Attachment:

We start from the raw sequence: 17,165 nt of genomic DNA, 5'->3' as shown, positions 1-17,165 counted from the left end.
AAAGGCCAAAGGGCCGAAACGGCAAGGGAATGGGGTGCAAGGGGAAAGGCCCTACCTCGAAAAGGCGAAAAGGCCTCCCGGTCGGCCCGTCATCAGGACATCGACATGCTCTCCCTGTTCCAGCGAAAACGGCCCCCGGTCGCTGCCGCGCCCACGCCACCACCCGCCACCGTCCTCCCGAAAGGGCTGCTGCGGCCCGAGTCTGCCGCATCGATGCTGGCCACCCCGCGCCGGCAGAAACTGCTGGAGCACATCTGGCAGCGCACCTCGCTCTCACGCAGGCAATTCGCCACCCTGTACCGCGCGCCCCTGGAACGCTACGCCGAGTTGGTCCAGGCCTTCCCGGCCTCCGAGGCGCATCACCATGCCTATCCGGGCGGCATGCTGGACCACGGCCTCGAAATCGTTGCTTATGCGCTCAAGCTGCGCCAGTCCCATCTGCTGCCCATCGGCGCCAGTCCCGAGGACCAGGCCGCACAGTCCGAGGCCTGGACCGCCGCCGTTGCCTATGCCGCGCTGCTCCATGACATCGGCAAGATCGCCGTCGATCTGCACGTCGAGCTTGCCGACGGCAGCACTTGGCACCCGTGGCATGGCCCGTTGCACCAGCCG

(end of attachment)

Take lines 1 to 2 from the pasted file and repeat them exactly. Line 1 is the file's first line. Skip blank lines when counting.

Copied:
We start from the raw sequence: 17,165 nt of genomic DNA, 5'->3' as shown, positions 1-17,165 counted from the left end.
AAAGGCCAAAGGGCCGAAACGGCAAGGGAATGGGGTGCAAGGGGAAAGGCCCTACCTCGAAAAGGCGAAAAGGCCTCCCGGTCGGCCCGTCATCAGGACATCGACATGCTCTCCCTGTTCCAGCGAAAACGGCCCCCGGTCGCTGCCGCGCCCACGCCACCACCCGCCACCGTCCTCCCGAAAGGGCTGCTGCGGCCCGAGTCTGCCGCATCGATGCTGGCCACCCCGCGCCGGCAGAAACTGCTGGAGCACATCTGGCAGCGCACCTCGCTCTCACGCAGGCAATTCGCCACCCTGTACCGCGCGCCCCTGGAACGCTACGCCGAGTTGGTCCAGGCCTTCCCGGCCTCCGAGGCGCATCACCATGCCTATCCGGGCGGCATGCTGGACCACGGCCTCGAAATCGTTGCTTATGCGCTCAAGCTGCGCCAGTCCCATCTGCTGCCCATCGGCGCCAGTCCCGAGGACCAGGCCGCACAGTCCGAGGCCTGGACCGCCGCCGTTGCCTATGCCGCGCTGCTCCATGACATCGGCAAGATCGCCGTCGATCTGCACGTCGAGCTTGCCGACGGCAGCACTTGGCACCCGTGGCATGGCCCGTTGCACCAGCCG